Content supplied by ASBESTOS SAMPLING
Asbestos was used in many construction materials between 1930-1990. It was used so heavily due to its plethora of properties making it durable and resistant to heat, electricity and corrosion, that it was perfect for insulation.
One key property of asbestos which was unknown until its ban in 1999 was that it is also a nasty carcinogenic material. When inhaled, asbestos fibres cannot be broken down by the body, and over many years these fibres cause chronic inflammation, scar tissue and eventually can develop into an incurable cancer (mesothelioma), lung cancer, asbestosis or plural thickening.
While asbestos can be a dangerous material, it only poses a risk to health when disturbed or during deterioration. If the asbestos product is in good condition and not disturbed then there is no need to worry.
The risk comes when asbestos is unknowingly disturbed by homeowners or tradesmen. It is very difficult to identify asbestos with the naked eye, so it’s very easy for homeowners to mistake, for example, an asbestos insulation board for harmless plasterboard. This is why testing for asbestos before carrying out renovation works is very important.
Where can asbestos be found in the home? These are some common places asbestos can be found:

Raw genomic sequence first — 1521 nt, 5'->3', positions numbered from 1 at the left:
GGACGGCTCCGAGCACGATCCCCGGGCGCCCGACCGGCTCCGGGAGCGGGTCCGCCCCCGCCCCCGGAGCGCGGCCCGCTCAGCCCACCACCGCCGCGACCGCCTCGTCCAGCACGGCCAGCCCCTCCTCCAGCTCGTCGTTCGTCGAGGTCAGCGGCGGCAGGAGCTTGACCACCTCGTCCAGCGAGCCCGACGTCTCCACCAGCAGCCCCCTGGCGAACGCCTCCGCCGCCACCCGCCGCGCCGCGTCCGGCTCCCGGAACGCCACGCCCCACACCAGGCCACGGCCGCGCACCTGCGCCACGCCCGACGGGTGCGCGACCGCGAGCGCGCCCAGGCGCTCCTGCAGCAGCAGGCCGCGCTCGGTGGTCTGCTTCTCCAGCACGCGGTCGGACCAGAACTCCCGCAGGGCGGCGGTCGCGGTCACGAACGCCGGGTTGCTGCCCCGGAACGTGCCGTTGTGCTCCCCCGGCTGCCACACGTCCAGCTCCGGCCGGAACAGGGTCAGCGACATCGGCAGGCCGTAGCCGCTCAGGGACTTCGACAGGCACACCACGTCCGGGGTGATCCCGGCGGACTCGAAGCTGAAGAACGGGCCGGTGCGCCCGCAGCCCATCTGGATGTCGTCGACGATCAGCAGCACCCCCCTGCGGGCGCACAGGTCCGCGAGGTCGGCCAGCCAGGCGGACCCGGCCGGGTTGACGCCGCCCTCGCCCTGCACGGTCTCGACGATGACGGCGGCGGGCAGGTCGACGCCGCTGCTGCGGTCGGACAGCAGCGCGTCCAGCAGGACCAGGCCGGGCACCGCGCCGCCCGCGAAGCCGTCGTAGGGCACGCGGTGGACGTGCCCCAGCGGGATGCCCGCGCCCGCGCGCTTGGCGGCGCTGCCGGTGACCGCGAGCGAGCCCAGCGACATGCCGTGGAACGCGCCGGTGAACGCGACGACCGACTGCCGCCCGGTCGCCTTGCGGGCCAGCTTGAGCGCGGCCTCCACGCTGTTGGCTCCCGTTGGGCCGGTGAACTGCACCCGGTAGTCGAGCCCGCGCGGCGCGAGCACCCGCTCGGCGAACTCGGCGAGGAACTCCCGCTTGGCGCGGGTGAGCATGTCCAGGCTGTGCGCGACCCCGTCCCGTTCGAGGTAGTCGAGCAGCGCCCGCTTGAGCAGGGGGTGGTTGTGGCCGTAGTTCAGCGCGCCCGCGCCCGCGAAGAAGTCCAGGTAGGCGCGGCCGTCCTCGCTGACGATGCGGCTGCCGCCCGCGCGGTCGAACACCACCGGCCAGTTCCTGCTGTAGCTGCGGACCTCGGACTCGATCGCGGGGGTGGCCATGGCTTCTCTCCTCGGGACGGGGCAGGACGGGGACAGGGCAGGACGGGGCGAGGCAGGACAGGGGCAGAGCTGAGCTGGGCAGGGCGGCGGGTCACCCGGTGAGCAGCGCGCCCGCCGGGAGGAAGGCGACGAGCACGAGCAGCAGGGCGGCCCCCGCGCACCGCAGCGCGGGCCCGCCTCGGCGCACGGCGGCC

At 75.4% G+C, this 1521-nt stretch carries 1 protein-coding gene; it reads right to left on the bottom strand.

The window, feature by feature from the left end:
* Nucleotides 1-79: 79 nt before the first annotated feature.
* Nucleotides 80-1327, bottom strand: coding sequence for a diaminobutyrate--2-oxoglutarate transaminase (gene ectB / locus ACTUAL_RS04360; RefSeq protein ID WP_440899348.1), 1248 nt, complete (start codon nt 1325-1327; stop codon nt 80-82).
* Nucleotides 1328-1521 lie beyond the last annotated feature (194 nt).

A – Asbestos cement water tank
B – Pipe Lagging
C – Loose fill insulation
D – Textured decorative coating (Artex)
E – AIB ceiling tiles
F – AIB bath panels
G – Toilet seat and cistern
H – AIB Fuse box
I – AIB airing cupboard and/or sprayed insulation coating boiler
J – AIB partition wall
K – AIB interior window panel
L – AIB around boiler
M – Vinyl floor tiles
N – AIB behind fire
O – Gutters and asbestos downpipes
P – Soffits – AIB or asbestos cement
Q – AIB exterior window panel
R – Asbestos cement roof
S – Asbestos cement panels T-Roofing felt
Drilling into an asbestos insulation board would release thousands if not millions of tiny asbestos fibres (you can fit 20,000 fibres on the head of a pin).
These fibres can easily be inhaled and will contaminate everything around it. Not only is this very dangerous to health, it’s also a very expensive mistake to rectify (It would require decontamination and an environmental clean of the whole room and any adjoining rooms potentially).
Precautions Before Renovations
If your house was built pre-2000 and you’re thinking of carrying out renovations which could disturb any construction materials, then test the area before disturbing – this could save you thousands of pounds in damage and help you avoid exposure to dangerous levels of asbestos.
An alternative is to have an asbestos contractor come to your premises and take the sample for you. Market research shows that this usually costs anywhere between £100-£160 depending on where in the UK you live.
If you’re going to be doing a full renovation on a house then getting an asbestos survey is your most sensible option to ensure any asbestos is identified. An asbestos refurbishment/demolition survey can cost anywhere between £400-£800.
Get A DIY Asbestos Testing Kit – There are a number of retailers of asbestos sampling kits allowing homeowners and tradesmen to quickly and easily take a small sample of the product in question and send it off for testing, with results within 24 hours. These kits tend to cost around £40 (for a reputable brand).
Where to buy?